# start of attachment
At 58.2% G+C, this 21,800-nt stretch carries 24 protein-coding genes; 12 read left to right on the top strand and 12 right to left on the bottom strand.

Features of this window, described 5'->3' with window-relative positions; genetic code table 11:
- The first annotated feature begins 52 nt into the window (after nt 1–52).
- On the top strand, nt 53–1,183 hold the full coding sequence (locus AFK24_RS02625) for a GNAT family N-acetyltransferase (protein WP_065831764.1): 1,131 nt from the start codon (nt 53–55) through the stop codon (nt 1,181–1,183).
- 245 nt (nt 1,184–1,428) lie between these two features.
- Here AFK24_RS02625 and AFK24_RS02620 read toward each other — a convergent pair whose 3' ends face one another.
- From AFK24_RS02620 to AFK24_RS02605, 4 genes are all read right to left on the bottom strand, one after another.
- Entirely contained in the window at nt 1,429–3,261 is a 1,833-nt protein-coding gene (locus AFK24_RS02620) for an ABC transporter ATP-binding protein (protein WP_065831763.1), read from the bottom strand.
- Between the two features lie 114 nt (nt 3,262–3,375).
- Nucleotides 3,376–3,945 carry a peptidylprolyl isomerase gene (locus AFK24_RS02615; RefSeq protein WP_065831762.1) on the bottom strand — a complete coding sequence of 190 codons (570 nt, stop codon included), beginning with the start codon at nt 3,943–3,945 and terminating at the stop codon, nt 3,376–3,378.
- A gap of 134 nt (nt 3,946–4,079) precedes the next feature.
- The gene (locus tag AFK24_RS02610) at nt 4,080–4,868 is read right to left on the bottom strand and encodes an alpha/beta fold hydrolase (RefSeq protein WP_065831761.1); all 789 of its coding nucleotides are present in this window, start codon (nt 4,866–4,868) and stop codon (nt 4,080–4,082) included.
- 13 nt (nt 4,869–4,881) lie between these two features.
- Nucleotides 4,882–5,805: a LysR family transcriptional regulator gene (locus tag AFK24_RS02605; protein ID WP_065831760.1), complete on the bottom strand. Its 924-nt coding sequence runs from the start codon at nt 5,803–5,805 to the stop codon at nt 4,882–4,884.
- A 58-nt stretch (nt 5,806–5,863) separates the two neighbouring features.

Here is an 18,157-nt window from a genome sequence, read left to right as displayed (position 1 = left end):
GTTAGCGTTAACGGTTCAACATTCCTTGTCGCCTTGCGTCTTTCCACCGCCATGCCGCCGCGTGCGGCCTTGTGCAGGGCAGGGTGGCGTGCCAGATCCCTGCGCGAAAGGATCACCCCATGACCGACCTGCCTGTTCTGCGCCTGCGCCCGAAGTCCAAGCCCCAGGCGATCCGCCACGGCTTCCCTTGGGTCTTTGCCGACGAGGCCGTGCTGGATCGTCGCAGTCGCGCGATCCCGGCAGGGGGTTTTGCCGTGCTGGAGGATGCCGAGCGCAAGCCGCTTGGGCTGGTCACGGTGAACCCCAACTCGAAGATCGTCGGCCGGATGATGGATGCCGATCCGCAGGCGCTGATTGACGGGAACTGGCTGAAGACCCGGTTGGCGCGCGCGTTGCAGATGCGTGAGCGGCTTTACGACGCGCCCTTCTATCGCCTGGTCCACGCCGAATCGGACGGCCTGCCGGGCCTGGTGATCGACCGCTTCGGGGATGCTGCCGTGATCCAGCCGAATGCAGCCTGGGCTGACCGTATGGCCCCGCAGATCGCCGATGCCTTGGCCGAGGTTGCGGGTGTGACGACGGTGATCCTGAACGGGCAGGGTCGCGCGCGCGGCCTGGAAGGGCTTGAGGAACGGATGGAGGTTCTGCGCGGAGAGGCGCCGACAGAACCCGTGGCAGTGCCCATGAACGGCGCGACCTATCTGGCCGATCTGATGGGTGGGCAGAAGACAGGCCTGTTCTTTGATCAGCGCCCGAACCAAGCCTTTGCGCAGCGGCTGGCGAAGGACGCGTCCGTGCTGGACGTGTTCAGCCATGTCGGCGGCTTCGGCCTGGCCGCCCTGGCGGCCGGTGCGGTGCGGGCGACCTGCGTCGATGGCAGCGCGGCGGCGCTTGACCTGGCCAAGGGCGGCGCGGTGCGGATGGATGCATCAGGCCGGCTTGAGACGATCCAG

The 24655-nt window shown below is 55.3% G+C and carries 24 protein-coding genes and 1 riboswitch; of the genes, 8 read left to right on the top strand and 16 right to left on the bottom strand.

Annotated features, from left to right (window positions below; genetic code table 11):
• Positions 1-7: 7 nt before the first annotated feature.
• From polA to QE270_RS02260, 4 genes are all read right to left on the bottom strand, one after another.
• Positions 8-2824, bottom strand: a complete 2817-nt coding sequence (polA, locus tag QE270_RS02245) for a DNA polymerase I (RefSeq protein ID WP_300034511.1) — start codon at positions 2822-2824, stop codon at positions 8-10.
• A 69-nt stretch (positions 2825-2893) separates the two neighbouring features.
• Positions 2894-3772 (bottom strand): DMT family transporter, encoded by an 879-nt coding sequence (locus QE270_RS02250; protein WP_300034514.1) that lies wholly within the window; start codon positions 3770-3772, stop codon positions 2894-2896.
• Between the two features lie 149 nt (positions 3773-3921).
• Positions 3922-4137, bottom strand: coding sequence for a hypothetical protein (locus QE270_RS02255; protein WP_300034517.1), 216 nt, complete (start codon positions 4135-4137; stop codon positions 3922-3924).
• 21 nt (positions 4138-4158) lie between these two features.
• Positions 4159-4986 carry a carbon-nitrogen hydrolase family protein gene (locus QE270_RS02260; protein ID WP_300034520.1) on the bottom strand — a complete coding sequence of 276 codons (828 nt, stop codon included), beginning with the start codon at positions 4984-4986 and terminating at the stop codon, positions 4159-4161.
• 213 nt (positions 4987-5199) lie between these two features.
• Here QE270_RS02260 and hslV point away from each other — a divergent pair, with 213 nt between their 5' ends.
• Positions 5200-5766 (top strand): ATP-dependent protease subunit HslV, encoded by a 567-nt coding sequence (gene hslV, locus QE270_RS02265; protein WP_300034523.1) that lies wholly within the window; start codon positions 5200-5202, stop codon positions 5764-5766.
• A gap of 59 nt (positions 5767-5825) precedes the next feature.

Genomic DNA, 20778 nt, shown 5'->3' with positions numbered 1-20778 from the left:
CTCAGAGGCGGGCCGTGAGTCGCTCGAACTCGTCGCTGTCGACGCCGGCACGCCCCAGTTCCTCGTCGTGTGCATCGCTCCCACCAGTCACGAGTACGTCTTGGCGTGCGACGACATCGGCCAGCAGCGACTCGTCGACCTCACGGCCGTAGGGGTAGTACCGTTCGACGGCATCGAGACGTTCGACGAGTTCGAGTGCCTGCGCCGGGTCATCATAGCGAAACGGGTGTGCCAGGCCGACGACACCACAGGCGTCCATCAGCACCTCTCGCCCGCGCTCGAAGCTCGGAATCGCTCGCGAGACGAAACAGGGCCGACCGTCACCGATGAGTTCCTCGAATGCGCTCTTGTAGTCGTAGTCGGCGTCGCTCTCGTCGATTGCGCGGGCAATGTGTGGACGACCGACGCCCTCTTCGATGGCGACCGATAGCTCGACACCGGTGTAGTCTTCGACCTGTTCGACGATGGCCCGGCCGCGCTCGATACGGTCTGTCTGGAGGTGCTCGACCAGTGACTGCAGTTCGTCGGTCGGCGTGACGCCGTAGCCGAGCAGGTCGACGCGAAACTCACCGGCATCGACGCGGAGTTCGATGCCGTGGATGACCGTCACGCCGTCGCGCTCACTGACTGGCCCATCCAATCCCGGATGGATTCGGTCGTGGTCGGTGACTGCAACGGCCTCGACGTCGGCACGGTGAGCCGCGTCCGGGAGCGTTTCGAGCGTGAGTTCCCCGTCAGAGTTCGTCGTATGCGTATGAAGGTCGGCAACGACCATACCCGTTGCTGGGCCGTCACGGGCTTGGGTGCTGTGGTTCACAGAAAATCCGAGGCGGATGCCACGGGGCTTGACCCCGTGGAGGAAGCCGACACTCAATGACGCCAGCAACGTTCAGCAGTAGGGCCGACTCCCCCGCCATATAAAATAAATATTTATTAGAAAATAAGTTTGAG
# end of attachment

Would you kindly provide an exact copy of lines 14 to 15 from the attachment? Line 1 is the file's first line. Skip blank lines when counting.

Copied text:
- Nucleotides 4,882–5,805: a LysR family transcriptional regulator gene (locus tag AFK24_RS02605; protein ID WP_065831760.1), complete on the bottom strand. Its 924-nt coding sequence runs from the start codon at nt 5,803–5,805 to the stop codon at nt 4,882–4,884.
- A 58-nt stretch (nt 5,806–5,863) separates the two neighbouring features.